A chunk of yesterday vanished as I madly combed the universe for affordable seats to Bruce Springsteen’s extended Broadway extravaganza, verified fan code I’ve been hoping to get for months in hand. My dad’s love for Bruce Springsteen predates my existence. They’re from the same nook of New Jersey. Springsteen is special. When I first heard about this show it sounded like it’d be such a treat for him. Prior to receiving my special code text and sinking into the Ticketmaster void, my definition of an “affordable” price to a live performance with a super high production value had 2 digits. How quaint. Two digits would barely cover Ticketmaster’s processing fees.
But what’s money when you harbor a financial lunatic inside you?
Years ago, Raj and I set out on one of many apartment hunts. The journey taught me how much I know about budgeting under pressure. Back then we lived in a nightmare with a busted front door that didn’t lock. I nailed the fire escape window shut after some dude squeaked open the window and started climbing in while I was working from home, about two feet away. The lopsided floors imbued each sleepy morning with confused panic. Are we tipping over?
Apartment hunting in Brooklyn on a normal budget is fun if you enjoy exploring the very edges of livability. One real estate agent with slick hair found his bliss by showing us places further and further beyond our budget. By the end of the day, we’re on the balcony of a duplex with a lovely view of Greenwood Cemetery. Raj went back to searching Craigslist while I arranged pretend patio furniture on our magical balcony because I can work three jobs. I want to work three jobs. Anything for you, Duplex with radiant floor heating.
Yesterday, that lunatic returned. In a matter of seconds, getting my dad tickets to see Bruce Springsteen morphed from a wouldn’t-that-be-fun to my life’s mission. The reason for my existence. No $75 tickets? So began the hunt. No $200 seats left on any date? And up and up jumped my budget odometer. Ah, a $400 seat way off to the side and a $300 ticket way up there for his friend. They can wave to each other and everything. Score! What a steal!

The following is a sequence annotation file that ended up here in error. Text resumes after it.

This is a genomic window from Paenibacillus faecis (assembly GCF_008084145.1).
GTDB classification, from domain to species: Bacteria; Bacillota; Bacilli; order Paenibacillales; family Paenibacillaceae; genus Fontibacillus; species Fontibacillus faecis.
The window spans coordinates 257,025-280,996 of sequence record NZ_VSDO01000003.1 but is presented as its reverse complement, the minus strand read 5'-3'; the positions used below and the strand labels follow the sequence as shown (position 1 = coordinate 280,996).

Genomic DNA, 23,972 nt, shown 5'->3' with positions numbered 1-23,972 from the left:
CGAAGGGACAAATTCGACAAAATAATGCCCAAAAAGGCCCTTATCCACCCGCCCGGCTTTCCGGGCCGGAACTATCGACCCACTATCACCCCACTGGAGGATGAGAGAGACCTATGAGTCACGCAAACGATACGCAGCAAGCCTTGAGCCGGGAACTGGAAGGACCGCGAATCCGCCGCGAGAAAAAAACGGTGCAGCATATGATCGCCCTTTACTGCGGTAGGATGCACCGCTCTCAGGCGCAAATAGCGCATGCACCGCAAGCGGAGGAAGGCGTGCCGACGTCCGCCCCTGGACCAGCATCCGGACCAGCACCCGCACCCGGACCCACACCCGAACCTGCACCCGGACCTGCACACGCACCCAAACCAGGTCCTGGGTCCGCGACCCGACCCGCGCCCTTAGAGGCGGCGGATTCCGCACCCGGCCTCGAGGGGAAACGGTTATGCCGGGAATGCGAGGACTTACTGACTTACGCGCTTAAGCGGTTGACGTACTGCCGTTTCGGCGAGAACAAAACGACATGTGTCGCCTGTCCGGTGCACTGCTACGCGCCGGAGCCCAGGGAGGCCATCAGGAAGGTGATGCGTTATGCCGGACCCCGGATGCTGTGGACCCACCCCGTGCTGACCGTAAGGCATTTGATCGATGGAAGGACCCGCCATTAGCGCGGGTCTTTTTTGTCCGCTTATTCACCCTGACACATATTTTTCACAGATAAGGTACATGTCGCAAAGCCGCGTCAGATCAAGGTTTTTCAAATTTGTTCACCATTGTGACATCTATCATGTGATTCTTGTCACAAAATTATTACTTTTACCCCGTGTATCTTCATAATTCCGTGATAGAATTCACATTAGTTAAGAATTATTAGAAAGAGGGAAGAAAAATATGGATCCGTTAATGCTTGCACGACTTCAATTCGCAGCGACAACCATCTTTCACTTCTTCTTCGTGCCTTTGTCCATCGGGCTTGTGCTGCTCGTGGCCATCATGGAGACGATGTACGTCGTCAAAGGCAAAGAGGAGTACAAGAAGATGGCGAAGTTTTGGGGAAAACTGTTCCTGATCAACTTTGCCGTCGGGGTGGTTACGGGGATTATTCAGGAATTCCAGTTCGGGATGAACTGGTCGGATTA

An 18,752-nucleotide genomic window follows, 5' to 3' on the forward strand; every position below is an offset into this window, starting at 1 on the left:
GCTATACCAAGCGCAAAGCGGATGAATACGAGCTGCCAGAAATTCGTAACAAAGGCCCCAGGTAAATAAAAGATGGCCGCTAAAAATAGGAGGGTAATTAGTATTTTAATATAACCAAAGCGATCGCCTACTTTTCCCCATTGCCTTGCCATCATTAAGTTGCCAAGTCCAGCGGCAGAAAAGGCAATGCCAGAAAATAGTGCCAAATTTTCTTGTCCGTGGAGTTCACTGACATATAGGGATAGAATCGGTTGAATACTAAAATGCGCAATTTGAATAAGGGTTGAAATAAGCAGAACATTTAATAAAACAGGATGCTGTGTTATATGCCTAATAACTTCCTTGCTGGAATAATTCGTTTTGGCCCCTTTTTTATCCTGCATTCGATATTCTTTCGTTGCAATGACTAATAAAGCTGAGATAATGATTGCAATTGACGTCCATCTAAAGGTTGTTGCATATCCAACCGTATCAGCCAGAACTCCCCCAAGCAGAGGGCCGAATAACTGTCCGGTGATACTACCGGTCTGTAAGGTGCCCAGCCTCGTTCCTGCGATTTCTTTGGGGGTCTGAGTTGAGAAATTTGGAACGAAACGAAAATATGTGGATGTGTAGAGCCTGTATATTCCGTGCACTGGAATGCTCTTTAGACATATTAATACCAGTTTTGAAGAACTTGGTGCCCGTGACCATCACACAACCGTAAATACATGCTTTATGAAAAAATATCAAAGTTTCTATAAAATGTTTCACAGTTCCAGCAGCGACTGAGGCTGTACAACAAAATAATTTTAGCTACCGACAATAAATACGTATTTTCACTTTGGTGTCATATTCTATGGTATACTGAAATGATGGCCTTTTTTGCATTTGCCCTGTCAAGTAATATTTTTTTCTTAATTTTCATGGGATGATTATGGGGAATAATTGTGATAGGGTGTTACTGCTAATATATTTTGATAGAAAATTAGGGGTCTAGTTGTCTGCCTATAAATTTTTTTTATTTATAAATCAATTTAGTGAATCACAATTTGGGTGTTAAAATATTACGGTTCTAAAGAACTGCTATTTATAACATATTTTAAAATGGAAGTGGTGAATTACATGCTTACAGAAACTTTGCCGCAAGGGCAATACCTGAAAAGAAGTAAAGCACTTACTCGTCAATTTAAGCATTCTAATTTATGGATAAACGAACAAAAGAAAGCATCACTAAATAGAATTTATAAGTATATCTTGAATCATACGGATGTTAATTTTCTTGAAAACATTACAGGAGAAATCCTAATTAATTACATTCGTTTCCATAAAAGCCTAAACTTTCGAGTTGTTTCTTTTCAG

To buy or not to buy? I put those seats in my cart with 5 Ticketmaster minutes to decide. How did I go from willing to splurge on 2 tickets for a dream total of $150-ish+fees to possibly parting with $700+fees for my dad’s only chance to be happy ever. To buy or not to buy? Of course none of my sisters answered their phones to advise while the clock counted down.
King Lear asked his daughters How much do you love me? It didn’t go well. When we were kids the answer was an easy This much with arms wide. That was enough. That’s still enough. I know that. Lunatic doesn’t.
Because it’s Bruce Springsteen and it’s for my dad. He hasn’t seen Springsteen play since before he was a dad, lifeguard by day and hanging around The Saint at night, chatting with Clarence Clemons in the parking lot after shows, telling us what a nice guy he was anytime we heard that sweet saxophone so many years later. The need to put my dad in a seat at this show swelled. Finally, the same part of me that didn’t want to work three jobs to live in a duplex snapped to attention with a simple suggestion to ask if he even wanted to go. I called my dad fully expecting an excited Yes and you were always my favorite.
What I got was Nah. I don’t want to go all they way up there for that.
So now I’m clear. A real show in New Jersey with the full band is a cranky yes. Absolutely. Sitting in a lousy seat in a Broadway theater listening to stories and songs about the working class for $400 is a don’t you dare pay that much money.
The effort wasn’t fruitless. I finally harassed my dad into revealing something he actually does want for Christmas. A fruit cake. He loves fruit cakes. The kind he grew up with – dark and fruity with lots of booze. A good one, he felt the need to specify, meaning please don’t bake it yourself. I won’t. I’m still hearing about a cake I baked him in the 90’s. It looked like a cake. Smelled like lasagna and tasted like chocolaty bologna due to a mix-up in the adding savory seasoned oil department. So begins a new hunt.